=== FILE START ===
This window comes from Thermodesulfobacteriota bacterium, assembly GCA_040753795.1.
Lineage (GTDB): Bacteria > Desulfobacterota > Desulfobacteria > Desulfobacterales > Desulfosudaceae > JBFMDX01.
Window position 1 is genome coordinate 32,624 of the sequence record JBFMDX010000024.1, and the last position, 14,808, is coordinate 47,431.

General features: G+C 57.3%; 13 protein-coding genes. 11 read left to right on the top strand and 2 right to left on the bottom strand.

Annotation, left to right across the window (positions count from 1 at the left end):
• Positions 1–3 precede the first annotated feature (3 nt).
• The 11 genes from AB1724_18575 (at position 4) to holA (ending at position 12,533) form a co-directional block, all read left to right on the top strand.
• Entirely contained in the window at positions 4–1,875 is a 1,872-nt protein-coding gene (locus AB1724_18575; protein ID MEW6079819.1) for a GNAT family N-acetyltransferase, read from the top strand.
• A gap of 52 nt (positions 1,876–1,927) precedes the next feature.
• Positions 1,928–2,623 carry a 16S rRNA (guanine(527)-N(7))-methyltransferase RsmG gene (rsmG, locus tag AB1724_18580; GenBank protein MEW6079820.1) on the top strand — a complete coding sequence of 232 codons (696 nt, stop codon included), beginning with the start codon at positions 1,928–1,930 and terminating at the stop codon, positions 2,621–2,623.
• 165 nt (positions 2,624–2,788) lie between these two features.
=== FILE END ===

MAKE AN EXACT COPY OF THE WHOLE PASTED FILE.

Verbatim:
This window comes from Thermodesulfobacteriota bacterium, assembly GCA_040753795.1.
Lineage (GTDB): Bacteria > Desulfobacterota > Desulfobacteria > Desulfobacterales > Desulfosudaceae > JBFMDX01.
Window position 1 is genome coordinate 32,624 of the sequence record JBFMDX010000024.1, and the last position, 14,808, is coordinate 47,431.

General features: G+C 57.3%; 13 protein-coding genes. 11 read left to right on the top strand and 2 right to left on the bottom strand.

Annotation, left to right across the window (positions count from 1 at the left end):
• Positions 1–3 precede the first annotated feature (3 nt).
• The 11 genes from AB1724_18575 (at position 4) to holA (ending at position 12,533) form a co-directional block, all read left to right on the top strand.
• Entirely contained in the window at positions 4–1,875 is a 1,872-nt protein-coding gene (locus AB1724_18575; protein ID MEW6079819.1) for a GNAT family N-acetyltransferase, read from the top strand.
• A gap of 52 nt (positions 1,876–1,927) precedes the next feature.
• Positions 1,928–2,623 carry a 16S rRNA (guanine(527)-N(7))-methyltransferase RsmG gene (rsmG, locus tag AB1724_18580; GenBank protein MEW6079820.1) on the top strand — a complete coding sequence of 232 codons (696 nt, stop codon included), beginning with the start codon at positions 1,928–1,930 and terminating at the stop codon, positions 2,621–2,623.
• 165 nt (positions 2,624–2,788) lie between these two features.